How every day of the week got its name
Have you ever wondered how the days of the week got their names? You can thank two celestial bodies, four gods, and one goddess (or maybe two)!
The ancient Mesopotamians first associated the days of the week with figures from astrology and mythology, and the ancient Romans kept this tradition alive in their own naming conventions. The speakers of other languages, though, swapped the Roman gods and goddesses for some of their own, and that change has had a lasting impact on the names of the days in modern English.
Sun Day and Moon Day
The first two days of the week evoke solar and lunar power, respectively. The ancient Romans celebrated diēs sōlis, meaning “day of the sun.” “Sunday,” as we know it, comes from the Old English word Sunnandæg, which is a translation of the Latin name.
The word “Monday” comes from the Old English word Mōnandæg, meaning “moon's day” (mōna means “moon,” and dæg means “day”). This is a translation of the day’s Latin name, diēs lūnae (“day of the moon”).
The Romans called Tuesday diēs Mārtis (“day of Mars”) in honor of Mars, the Roman god of war. In Old English, Mars was replaced with Tiu (sometimes spelled “Tiw”), the Germanic god of war. As a result, diēs Mārtis became Tīwesdæg in Old English. The names used in Middle English are even closer to our “Tuesday”: Tewesday and Tuesdai.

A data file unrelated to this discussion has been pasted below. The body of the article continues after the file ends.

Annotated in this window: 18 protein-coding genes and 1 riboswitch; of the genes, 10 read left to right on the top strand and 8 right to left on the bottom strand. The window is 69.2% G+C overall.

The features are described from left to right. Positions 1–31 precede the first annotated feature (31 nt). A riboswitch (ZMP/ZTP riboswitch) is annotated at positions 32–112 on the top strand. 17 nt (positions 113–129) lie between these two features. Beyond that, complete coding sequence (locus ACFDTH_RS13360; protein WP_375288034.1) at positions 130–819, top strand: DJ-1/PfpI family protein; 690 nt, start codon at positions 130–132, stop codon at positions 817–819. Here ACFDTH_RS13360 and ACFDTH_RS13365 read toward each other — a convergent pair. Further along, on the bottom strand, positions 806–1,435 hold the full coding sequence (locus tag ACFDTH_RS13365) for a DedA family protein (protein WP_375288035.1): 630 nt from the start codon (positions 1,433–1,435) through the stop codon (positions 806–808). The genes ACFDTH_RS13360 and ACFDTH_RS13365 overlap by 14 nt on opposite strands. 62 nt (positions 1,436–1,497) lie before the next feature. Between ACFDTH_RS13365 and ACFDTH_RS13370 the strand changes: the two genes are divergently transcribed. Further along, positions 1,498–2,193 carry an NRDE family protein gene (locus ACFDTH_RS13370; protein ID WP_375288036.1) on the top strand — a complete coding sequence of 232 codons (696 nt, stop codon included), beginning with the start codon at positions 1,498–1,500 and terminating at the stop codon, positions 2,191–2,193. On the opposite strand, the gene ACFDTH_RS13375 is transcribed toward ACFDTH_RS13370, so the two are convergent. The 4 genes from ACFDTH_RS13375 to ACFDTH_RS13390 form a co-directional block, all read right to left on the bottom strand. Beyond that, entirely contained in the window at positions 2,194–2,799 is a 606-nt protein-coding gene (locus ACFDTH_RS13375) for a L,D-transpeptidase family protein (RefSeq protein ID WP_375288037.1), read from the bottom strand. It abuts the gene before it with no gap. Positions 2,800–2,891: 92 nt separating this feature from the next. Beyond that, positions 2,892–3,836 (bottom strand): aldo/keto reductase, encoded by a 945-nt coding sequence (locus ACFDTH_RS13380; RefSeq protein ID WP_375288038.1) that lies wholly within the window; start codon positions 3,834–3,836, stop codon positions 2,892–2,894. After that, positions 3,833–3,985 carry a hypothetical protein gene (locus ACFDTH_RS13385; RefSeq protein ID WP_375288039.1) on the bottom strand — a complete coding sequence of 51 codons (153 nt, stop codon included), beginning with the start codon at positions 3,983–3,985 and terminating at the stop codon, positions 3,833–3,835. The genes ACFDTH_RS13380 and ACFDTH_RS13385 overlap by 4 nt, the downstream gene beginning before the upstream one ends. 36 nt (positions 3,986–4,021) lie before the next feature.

The Latin name for Wednesday is dies Mercurii, meaning “day of Mercury.” In Old English, “Woden” was substituted for Mercury and the name Wōdnesdæg (“Woden's day”) was used instead. The counterpart of the Norse god Odin, Woden is the supreme god in Germanic mythology, and is commonly identified with Mercury, the Roman god of commerce and the messenger of the gods.
The Romans called Thursday diēs Jovis, meaning ”day of Jupiter” (“Jove” is another name for Jupiter, the supreme Roman god). Yet in Old English, this name became Thūres dæg, a name likely influenced by the Old Norse Thōrsdagr, meaning “Thor's day.” Thor is the Norse god of thunder and the sky, and he is commonly identified with Jupiter.
Freya’s Day... Or Frigg’s Day
The Latin name for Friday—diēs Veneris—invokes Venus, the Roman goddess of love and beauty. In Old English, Venus was replaced with a Norse goddess—but which one? The Old English name Frigedæg has been said to refer to both Freya and Frigg, perhaps because they are both are goddesses of love (like Venus). Either way, TFIF.
“Saturday” is closely related to the Latin diēs Sāturnī, which literally means “Saturn's day,” referring to the Roman god of harvests and father of Jupiter. The Old English name Saternesdæg is a translation of the Latin name, and “Saturday” is not far removed from the Middle English word for this day: Saturdai.
Have fun celebrating Throwback Thūres dæg and Man Crush Mōnandæg!
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